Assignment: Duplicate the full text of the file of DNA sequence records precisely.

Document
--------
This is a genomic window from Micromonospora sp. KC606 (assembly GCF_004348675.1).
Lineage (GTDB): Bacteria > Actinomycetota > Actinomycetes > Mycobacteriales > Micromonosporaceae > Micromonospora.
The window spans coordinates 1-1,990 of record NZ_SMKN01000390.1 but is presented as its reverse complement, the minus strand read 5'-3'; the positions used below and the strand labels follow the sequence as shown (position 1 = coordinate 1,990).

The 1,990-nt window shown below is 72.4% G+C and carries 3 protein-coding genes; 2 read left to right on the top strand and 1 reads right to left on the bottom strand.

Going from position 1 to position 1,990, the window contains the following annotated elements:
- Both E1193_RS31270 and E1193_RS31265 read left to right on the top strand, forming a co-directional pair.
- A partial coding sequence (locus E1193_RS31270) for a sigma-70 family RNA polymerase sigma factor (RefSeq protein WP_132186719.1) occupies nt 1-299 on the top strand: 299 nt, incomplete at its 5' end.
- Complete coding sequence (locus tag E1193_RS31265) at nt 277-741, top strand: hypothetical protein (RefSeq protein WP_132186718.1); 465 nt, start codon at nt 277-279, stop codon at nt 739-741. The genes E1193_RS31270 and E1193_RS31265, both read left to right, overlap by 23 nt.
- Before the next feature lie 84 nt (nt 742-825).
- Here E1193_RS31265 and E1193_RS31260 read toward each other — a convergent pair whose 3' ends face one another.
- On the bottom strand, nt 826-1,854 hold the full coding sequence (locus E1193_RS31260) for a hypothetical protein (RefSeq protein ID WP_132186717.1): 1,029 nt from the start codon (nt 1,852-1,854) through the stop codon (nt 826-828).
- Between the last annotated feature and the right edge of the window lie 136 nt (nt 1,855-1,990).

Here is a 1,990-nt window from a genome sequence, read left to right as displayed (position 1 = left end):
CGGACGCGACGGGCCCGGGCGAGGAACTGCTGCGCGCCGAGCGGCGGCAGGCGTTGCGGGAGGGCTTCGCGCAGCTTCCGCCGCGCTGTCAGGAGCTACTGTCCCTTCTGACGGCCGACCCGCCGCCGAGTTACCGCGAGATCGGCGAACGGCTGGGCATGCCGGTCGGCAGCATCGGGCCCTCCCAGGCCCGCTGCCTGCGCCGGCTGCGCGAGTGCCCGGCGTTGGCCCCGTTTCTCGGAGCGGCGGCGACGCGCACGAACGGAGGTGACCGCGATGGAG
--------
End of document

This is a genomic window from Micromonospora sp. KC606 (assembly GCF_004348675.1).
Lineage (GTDB): Bacteria > Actinomycetota > Actinomycetes > Mycobacteriales > Micromonosporaceae > Micromonospora.
The window spans coordinates 1-1,990 of record NZ_SMKN01000390.1 but is presented as its reverse complement, the minus strand read 5'-3'; the positions used below and the strand labels follow the sequence as shown (position 1 = coordinate 1,990).

The 1,990-nt window shown below is 72.4% G+C and carries 3 protein-coding genes; 2 read left to right on the top strand and 1 reads right to left on the bottom strand.

Going from position 1 to position 1,990, the window contains the following annotated elements:
- Both E1193_RS31270 and E1193_RS31265 read left to right on the top strand, forming a co-directional pair.
- A partial coding sequence (locus E1193_RS31270) for a sigma-70 family RNA polymerase sigma factor (RefSeq protein WP_132186719.1) occupies nt 1-299 on the top strand: 299 nt, incomplete at its 5' end.
- Complete coding sequence (locus tag E1193_RS31265) at nt 277-741, top strand: hypothetical protein (RefSeq protein WP_132186718.1); 465 nt, start codon at nt 277-279, stop codon at nt 739-741. The genes E1193_RS31270 and E1193_RS31265, both read left to right, overlap by 23 nt.
- Before the next feature lie 84 nt (nt 742-825).
- Here E1193_RS31265 and E1193_RS31260 read toward each other — a convergent pair whose 3' ends face one another.
- On the bottom strand, nt 826-1,854 hold the full coding sequence (locus E1193_RS31260) for a hypothetical protein (RefSeq protein ID WP_132186717.1): 1,029 nt from the start codon (nt 1,852-1,854) through the stop codon (nt 826-828).
- Between the last annotated feature and the right edge of the window lie 136 nt (nt 1,855-1,990).

Here is a 1,990-nt window from a genome sequence, read left to right as displayed (position 1 = left end):
CGGACGCGACGGGCCCGGGCGAGGAACTGCTGCGCGCCGAGCGGCGGCAGGCGTTGCGGGAGGGCTTCGCGCAGCTTCCGCCGCGCTGTCAGGAGCTACTGTCCCTTCTGACGGCCGACCCGCCGCCGAGTTACCGCGAGATCGGCGAACGGCTGGGCATGCCGGTCGGCAGCATCGGGCCCTCCCAGGCCCGCTGCCTGCGCCGGCTGCGCGAGTGCCCGGCGTTGGCCCCGTTTCTCGGAGCGGCGGCGACGCGCACGAACGGAGGTGACCGCGATGGAG